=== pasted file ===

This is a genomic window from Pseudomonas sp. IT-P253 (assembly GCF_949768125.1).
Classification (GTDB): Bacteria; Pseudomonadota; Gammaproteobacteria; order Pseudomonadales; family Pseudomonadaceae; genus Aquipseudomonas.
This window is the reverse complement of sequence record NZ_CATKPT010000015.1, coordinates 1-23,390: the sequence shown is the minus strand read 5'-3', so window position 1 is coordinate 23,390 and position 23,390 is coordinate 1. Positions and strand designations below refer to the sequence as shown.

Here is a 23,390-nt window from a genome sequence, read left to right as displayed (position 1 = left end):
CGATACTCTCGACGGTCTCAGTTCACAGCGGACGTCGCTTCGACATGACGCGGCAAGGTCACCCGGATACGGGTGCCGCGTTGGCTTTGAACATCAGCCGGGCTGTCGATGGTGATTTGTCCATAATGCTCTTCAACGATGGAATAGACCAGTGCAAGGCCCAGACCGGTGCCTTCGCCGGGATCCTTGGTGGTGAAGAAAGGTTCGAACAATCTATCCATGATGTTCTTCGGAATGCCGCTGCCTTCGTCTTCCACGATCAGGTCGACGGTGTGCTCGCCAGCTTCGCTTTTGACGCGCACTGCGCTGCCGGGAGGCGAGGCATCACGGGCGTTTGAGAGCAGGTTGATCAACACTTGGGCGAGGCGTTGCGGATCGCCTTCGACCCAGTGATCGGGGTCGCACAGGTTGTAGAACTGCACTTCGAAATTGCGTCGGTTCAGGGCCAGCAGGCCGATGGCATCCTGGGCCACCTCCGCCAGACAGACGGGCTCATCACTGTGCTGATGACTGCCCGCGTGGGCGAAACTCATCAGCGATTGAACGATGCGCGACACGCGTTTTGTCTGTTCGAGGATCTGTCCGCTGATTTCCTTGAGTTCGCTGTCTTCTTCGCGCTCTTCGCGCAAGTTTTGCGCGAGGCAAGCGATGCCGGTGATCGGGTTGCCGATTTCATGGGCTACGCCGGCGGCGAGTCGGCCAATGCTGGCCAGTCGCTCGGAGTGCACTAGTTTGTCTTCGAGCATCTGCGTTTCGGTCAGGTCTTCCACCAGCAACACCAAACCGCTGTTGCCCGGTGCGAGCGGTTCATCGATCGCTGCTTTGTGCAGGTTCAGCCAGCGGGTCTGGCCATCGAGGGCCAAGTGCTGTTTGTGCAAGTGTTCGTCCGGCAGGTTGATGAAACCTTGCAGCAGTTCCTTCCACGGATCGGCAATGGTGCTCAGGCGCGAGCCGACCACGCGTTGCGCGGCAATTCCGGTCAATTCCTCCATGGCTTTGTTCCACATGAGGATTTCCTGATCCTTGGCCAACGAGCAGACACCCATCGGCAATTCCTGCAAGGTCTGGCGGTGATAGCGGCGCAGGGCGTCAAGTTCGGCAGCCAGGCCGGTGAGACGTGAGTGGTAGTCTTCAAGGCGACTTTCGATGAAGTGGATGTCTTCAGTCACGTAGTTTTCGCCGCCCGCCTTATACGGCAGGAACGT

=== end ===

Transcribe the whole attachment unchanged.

This is a genomic window from Pseudomonas sp. IT-P253 (assembly GCF_949768125.1).
Classification (GTDB): Bacteria; Pseudomonadota; Gammaproteobacteria; order Pseudomonadales; family Pseudomonadaceae; genus Aquipseudomonas.
This window is the reverse complement of sequence record NZ_CATKPT010000015.1, coordinates 1-23,390: the sequence shown is the minus strand read 5'-3', so window position 1 is coordinate 23,390 and position 23,390 is coordinate 1. Positions and strand designations below refer to the sequence as shown.

Here is a 23,390-nt window from a genome sequence, read left to right as displayed (position 1 = left end):
CGATACTCTCGACGGTCTCAGTTCACAGCGGACGTCGCTTCGACATGACGCGGCAAGGTCACCCGGATACGGGTGCCGCGTTGGCTTTGAACATCAGCCGGGCTGTCGATGGTGATTTGTCCATAATGCTCTTCAACGATGGAATAGACCAGTGCAAGGCCCAGACCGGTGCCTTCGCCGGGATCCTTGGTGGTGAAGAAAGGTTCGAACAATCTATCCATGATGTTCTTCGGAATGCCGCTGCCTTCGTCTTCCACGATCAGGTCGACGGTGTGCTCGCCAGCTTCGCTTTTGACGCGCACTGCGCTGCCGGGAGGCGAGGCATCACGGGCGTTTGAGAGCAGGTTGATCAACACTTGGGCGAGGCGTTGCGGATCGCCTTCGACCCAGTGATCGGGGTCGCACAGGTTGTAGAACTGCACTTCGAAATTGCGTCGGTTCAGGGCCAGCAGGCCGATGGCATCCTGGGCCACCTCCGCCAGACAGACGGGCTCATCACTGTGCTGATGACTGCCCGCGTGGGCGAAACTCATCAGCGATTGAACGATGCGCGACACGCGTTTTGTCTGTTCGAGGATCTGTCCGCTGATTTCCTTGAGTTCGCTGTCTTCTTCGCGCTCTTCGCGCAAGTTTTGCGCGAGGCAAGCGATGCCGGTGATCGGGTTGCCGATTTCATGGGCTACGCCGGCGGCGAGTCGGCCAATGCTGGCCAGTCGCTCGGAGTGCACTAGTTTGTCTTCGAGCATCTGCGTTTCGGTCAGGTCTTCCACCAGCAACACCAAACCGCTGTTGCCCGGTGCGAGCGGTTCATCGATCGCTGCTTTGTGCAGGTTCAGCCAGCGGGTCTGGCCATCGAGGGCCAAGTGCTGTTTGTGCAAGTGTTCGTCCGGCAGGTTGATGAAACCTTGCAGCAGTTCCTTCCACGGATCGGCAATGGTGCTCAGGCGCGAGCCGACCACGCGTTGCGCGGCAATTCCGGTCAATTCCTCCATGGCTTTGTTCCACATGAGGATTTCCTGATCCTTGGCCAACGAGCAGACACCCATCGGCAATTCCTGCAAGGTCTGGCGGTGATAGCGGCGCAGGGCGTCAAGTTCGGCAGCCAGGCCGGTGAGACGTGAGTGGTAGTCTTCAAGGCGACTTTCGATGAAGTGGATGTCTTCAGTCACGTAGTTTTCGCCGCCCGCCTTATACGGCAGGAACGT